Not that you can necessarily tell from the photograph above, it being somewhere in the late eighteenth-century in certain corners of the LGM garret, but this is Like Snow by Laskaris. Or rather this is a box containing 35 copies of Like Snow by Laskaris – which could just as easily be called Laskaris by Like Snow, if I’m honest; there’s another couple of boxes sitting on the floor as type – flat-pack packaging reminiscent of those days working in record stores when the new releases were delivered – and whilst each copy of the album is dressed in the funereal shroud of white inner sleeve, the only words printed on the label are Laskaris, Like and Snow (no track listing, record company hieroglyphic, r.p.m. or copyright date – only KIT001, etched into the running groove); zero provenance.
I’m regularly surrounded by vinyl. I get drunk and I play records, then kind of forget about filing systems – or at least gravitate to the freestyle end of “where things should be living”. However, I’m not usually surrounded by boxes of the same LP – especially one never heard of (and just like me, Mr Google shrugged his shoulders before suggesting it couldn’t exist).
What’s even stranger is how all these records came to be here – hidden wedged in the tight cavity of a rarely-ventured cupboard, located by chance when Mrs LGM was desperately hunting out further space in which to store my mess. Some people serendipitously stumble upon porn or a small stash of dried-out drugs under the floorboards or taped up behind the attic water tank – we get to discover the entire pressing of a long-lost record.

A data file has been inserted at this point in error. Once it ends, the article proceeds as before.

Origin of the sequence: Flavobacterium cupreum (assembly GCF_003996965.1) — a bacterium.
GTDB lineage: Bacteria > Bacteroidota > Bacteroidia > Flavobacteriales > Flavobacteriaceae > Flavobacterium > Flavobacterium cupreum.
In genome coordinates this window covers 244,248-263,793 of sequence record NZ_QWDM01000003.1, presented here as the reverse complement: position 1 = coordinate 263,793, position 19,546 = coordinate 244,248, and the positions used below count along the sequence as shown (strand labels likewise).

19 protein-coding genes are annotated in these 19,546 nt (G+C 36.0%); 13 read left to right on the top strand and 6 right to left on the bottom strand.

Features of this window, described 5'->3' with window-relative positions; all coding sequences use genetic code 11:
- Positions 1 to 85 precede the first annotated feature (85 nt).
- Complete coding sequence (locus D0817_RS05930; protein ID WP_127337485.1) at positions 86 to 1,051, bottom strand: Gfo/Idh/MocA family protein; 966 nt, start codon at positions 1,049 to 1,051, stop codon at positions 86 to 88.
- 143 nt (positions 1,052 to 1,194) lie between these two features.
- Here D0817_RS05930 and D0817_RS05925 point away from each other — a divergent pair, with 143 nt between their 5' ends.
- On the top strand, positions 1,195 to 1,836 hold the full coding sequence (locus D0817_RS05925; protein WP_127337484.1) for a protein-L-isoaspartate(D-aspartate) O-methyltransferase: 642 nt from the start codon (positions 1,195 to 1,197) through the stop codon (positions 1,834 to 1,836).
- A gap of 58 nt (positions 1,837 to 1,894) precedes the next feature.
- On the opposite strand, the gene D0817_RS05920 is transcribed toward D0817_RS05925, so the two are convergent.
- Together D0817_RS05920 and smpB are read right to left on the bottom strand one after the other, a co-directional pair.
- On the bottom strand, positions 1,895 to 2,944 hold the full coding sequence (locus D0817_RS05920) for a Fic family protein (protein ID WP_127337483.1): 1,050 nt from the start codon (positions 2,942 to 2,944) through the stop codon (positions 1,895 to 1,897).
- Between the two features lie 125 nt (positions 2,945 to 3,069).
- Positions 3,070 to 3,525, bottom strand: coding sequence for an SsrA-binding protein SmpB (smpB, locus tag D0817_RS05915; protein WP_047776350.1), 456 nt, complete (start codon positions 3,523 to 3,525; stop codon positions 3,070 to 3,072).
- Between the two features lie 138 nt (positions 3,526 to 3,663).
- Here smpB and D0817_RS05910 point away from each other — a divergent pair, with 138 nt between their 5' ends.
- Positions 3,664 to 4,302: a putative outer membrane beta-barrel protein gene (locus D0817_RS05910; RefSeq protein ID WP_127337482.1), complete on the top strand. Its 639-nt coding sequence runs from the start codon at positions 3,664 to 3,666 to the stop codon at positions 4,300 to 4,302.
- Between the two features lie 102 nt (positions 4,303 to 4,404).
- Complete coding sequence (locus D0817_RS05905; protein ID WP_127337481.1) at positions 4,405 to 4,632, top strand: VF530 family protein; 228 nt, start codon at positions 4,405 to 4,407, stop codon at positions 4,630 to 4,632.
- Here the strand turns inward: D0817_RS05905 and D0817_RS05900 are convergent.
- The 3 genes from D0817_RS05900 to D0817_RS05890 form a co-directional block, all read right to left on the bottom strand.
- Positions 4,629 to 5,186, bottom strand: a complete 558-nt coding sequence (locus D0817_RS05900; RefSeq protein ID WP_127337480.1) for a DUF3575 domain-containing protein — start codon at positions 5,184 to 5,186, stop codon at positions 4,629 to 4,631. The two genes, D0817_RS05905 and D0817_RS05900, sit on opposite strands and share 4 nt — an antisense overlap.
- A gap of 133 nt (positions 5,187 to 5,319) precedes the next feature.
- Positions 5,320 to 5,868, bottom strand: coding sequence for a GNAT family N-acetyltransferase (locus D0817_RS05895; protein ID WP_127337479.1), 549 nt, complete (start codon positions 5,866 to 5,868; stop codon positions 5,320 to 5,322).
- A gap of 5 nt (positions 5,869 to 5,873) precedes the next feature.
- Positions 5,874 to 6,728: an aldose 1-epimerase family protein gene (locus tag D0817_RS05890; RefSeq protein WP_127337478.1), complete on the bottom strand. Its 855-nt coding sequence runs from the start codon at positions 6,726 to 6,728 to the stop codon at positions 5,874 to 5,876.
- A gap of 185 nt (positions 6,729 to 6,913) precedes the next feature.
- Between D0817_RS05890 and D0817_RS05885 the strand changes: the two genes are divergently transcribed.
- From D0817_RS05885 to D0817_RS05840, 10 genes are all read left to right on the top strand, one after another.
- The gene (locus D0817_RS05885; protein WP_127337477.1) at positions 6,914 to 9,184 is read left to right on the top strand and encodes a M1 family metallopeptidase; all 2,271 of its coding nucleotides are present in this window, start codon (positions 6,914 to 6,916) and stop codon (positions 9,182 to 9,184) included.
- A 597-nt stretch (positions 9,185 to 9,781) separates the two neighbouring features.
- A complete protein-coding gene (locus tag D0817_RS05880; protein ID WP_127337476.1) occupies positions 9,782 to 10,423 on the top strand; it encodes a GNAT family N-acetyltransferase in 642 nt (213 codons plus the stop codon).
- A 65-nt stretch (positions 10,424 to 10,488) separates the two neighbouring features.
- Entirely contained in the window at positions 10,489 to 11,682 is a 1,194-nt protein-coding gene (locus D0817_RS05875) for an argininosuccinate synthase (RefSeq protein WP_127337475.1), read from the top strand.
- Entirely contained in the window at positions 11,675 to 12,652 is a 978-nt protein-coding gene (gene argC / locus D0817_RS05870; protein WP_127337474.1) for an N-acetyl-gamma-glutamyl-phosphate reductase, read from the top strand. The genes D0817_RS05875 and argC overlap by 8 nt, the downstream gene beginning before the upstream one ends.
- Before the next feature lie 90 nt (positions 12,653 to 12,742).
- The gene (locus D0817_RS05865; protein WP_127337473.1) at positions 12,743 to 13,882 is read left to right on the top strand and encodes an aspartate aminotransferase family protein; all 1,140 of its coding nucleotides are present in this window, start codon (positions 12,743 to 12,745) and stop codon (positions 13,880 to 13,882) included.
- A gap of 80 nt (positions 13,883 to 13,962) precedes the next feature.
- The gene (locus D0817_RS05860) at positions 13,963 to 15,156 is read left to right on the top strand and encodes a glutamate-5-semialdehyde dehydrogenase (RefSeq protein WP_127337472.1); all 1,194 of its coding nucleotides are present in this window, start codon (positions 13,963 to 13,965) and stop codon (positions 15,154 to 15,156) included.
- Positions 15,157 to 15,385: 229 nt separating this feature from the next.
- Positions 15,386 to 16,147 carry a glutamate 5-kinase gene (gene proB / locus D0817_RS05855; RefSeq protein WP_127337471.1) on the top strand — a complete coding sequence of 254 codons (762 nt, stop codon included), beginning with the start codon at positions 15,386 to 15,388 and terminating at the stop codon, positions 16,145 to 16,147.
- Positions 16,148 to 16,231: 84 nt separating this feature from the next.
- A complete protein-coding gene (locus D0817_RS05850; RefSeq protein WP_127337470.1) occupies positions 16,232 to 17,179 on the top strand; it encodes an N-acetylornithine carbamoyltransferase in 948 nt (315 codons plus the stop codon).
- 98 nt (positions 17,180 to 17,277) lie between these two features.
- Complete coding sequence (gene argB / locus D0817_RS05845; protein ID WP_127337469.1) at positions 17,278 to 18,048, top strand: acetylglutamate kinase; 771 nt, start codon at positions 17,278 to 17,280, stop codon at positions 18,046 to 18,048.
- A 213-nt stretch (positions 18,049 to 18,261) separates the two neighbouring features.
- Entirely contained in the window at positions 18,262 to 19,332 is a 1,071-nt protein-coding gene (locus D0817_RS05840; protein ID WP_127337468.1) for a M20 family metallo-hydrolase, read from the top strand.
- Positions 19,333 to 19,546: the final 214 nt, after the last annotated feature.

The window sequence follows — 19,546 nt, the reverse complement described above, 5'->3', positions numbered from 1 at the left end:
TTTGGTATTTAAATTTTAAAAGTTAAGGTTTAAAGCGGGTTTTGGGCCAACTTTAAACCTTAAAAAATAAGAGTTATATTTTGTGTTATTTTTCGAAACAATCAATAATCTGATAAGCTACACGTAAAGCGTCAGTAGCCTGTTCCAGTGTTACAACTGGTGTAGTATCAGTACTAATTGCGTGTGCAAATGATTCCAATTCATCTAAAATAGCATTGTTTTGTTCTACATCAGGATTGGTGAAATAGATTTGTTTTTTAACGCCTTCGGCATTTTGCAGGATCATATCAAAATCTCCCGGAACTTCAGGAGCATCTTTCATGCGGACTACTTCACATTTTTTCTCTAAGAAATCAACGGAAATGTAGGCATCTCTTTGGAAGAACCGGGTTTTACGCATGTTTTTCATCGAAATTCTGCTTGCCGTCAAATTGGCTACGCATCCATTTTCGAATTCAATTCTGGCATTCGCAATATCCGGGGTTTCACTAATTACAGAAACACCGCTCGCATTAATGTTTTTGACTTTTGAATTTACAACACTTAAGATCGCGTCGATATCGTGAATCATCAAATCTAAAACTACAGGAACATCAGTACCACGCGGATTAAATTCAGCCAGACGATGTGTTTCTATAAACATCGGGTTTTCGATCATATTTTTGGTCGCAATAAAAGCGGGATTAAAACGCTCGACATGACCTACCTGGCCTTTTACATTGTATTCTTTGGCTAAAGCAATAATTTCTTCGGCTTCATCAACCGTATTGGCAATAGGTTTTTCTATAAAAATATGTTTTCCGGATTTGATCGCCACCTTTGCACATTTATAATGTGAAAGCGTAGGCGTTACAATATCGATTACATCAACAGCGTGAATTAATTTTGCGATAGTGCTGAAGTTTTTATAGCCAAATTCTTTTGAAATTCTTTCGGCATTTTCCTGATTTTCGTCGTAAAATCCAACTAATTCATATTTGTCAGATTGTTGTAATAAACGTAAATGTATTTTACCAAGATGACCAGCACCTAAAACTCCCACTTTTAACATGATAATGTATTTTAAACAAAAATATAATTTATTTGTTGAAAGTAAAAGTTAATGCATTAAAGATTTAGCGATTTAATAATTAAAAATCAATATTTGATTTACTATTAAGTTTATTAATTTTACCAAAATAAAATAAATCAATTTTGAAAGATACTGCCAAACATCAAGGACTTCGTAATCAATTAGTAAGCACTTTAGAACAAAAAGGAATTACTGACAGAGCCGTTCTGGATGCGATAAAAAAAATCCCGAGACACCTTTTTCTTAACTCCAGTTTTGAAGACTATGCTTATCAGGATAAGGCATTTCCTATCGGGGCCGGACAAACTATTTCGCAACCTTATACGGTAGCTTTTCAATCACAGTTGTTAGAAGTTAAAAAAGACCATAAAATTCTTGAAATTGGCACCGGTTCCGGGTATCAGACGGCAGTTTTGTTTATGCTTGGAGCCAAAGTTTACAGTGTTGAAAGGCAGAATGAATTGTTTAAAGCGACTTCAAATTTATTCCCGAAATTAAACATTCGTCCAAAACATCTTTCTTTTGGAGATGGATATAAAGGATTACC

First thought: oh dear – this is a vanity pressing, isn’t it? Some demo ordered in ridiculously over-enthusiastic numbers – the limp-wristed pastiche of mid-90’s German techno by a band with too much money on its hands, and who dumped the entire lot in the keyboard player’s apartment when they all fell out over the sudden lack of groupie action.
Second thought: this is what the Ravenscroft family must have felt like after John Peel passed away, with towers of esoteric and badly-labelled vinyl to sort and sift.
Final thought: I’m going to have to stick a copy on the turntable, aren’t I?
And imagine my joy, the instant I dropped the needle, as the most astonishing, rich and dexterous sound grew life from the speakers. Audio treasure, like some previously undiscovered masterpiece…
… which is what I’m imaging, too – obviously Like Snow or Laskaris or whatever verges upon the painful to listen to. Not what I expected – it’s a very eclectic album, a mix of home-made electronica and (original) singer-songwriter material arriving wholesale from the soul of a Thom Yorke impressionist who can’t sing – but I doubt it’s going to receive a repeat listen (let alone being ripped to appear on this site).
Which leads me to the reason behind this post (all of which, before you ask, is a totally true story). What to do with all these copies of whatever it’s called from whoever it’s by? Anyone want a copy? Or, should you have lived here years ago – want them all back?